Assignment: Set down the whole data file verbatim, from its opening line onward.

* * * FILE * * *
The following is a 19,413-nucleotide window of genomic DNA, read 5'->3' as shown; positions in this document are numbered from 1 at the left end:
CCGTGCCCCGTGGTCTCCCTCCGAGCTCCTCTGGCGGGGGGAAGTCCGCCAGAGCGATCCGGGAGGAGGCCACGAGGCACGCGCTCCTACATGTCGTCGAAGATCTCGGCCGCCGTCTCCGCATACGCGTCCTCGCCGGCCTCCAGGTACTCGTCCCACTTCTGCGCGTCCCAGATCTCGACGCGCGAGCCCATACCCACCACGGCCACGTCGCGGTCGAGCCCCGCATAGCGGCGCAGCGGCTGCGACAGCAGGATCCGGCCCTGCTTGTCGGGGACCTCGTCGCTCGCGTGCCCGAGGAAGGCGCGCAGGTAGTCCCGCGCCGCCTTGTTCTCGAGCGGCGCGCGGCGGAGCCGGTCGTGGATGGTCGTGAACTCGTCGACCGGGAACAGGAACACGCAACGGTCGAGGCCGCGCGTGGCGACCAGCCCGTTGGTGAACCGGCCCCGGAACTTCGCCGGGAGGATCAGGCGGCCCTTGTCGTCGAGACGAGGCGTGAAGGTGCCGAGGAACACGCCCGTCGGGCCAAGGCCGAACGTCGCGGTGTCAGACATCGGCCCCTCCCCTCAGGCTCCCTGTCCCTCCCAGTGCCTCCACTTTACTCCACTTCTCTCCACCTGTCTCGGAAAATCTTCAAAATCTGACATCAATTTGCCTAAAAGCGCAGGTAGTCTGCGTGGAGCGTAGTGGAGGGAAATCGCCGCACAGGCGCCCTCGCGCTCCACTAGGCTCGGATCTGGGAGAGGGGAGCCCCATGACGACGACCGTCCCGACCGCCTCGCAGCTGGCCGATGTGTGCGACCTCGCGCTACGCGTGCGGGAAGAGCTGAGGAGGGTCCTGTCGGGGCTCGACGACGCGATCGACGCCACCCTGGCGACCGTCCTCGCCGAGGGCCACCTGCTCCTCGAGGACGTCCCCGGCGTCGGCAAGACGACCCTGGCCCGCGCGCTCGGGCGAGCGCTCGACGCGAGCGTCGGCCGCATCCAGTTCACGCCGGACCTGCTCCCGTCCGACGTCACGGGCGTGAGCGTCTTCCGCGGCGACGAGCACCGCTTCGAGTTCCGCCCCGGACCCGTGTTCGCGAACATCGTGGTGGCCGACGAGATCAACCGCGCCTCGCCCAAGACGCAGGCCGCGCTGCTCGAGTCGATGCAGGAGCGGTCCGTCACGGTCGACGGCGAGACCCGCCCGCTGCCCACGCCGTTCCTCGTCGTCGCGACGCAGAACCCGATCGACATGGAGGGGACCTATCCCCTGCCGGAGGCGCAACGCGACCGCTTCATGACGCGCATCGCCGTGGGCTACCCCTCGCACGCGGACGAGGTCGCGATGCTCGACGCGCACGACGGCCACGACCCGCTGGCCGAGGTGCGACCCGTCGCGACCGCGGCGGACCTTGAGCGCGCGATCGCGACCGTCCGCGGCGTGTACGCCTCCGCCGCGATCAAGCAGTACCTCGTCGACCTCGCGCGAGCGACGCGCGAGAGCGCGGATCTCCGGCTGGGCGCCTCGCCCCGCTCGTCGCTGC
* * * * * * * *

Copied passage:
The following is a 19,413-nucleotide window of genomic DNA, read 5'->3' as shown; positions in this document are numbered from 1 at the left end:
CCGTGCCCCGTGGTCTCCCTCCGAGCTCCTCTGGCGGGGGGAAGTCCGCCAGAGCGATCCGGGAGGAGGCCACGAGGCACGCGCTCCTACATGTCGTCGAAGATCTCGGCCGCCGTCTCCGCATACGCGTCCTCGCCGGCCTCCAGGTACTCGTCCCACTTCTGCGCGTCCCAGATCTCGACGCGCGAGCCCATACCCACCACGGCCACGTCGCGGTCGAGCCCCGCATAGCGGCGCAGCGGCTGCGACAGCAGGATCCGGCCCTGCTTGTCGGGGACCTCGTCGCTCGCGTGCCCGAGGAAGGCGCGCAGGTAGTCCCGCGCCGCCTTGTTCTCGAGCGGCGCGCGGCGGAGCCGGTCGTGGATGGTCGTGAACTCGTCGACCGGGAACAGGAACACGCAACGGTCGAGGCCGCGCGTGGCGACCAGCCCGTTGGTGAACCGGCCCCGGAACTTCGCCGGGAGGATCAGGCGGCCCTTGTCGTCGAGACGAGGCGTGAAGGTGCCGAGGAACACGCCCGTCGGGCCAAGGCCGAACGTCGCGGTGTCAGACATCGGCCCCTCCCCTCAGGCTCCCTGTCCCTCCCAGTGCCTCCACTTTACTCCACTTCTCTCCACCTGTCTCGGAAAATCTTCAAAATCTGACATCAATTTGCCTAAAAGCGCAGGTAGTCTGCGTGGAGCGTAGTGGAGGGAAATCGCCGCACAGGCGCCCTCGCGCTCCACTAGGCTCGGATCTGGGAGAGGGGAGCCCCATGACGACGACCGTCCCGACCGCCTCGCAGCTGGCCGATGTGTGCGACCTCGCGCTACGCGTGCGGGAAGAGCTGAGGAGGGTCCTGTCGGGGCTCGACGACGCGATCGACGCCACCCTGGCGACCGTCCTCGCCGAGGGCCACCTGCTCCTCGAGGACGTCCCCGGCGTCGGCAAGACGACCCTGGCCCGCGCGCTCGGGCGAGCGCTCGACGCGAGCGTCGGCCGCATCCAGTTCACGCCGGACCTGCTCCCGTCCGACGTCACGGGCGTGAGCGTCTTCCGCGGCGACGAGCACCGCTTCGAGTTCCGCCCCGGACCCGTGTTCGCGAACATCGTGGTGGCCGACGAGATCAACCGCGCCTCGCCCAAGACGCAGGCCGCGCTGCTCGAGTCGATGCAGGAGCGGTCCGTCACGGTCGACGGCGAGACCCGCCCGCTGCCCACGCCGTTCCTCGTCGTCGCGACGCAGAACCCGATCGACATGGAGGGGACCTATCCCCTGCCGGAGGCGCAACGCGACCGCTTCATGACGCGCATCGCCGTGGGCTACCCCTCGCACGCGGACGAGGTCGCGATGCTCGACGCGCACGACGGCCACGACCCGCTGGCCGAGGTGCGACCCGTCGCGACCGCGGCGGACCTTGAGCGCGCGATCGCGACCGTCCGCGGCGTGTACGCCTCCGCCGCGATCAAGCAGTACCTCGTCGACCTCGCGCGAGCGACGCGCGAGAGCGCGGATCTCCGGCTGGGCGCCTCGCCCCGCTCGTCGCTGC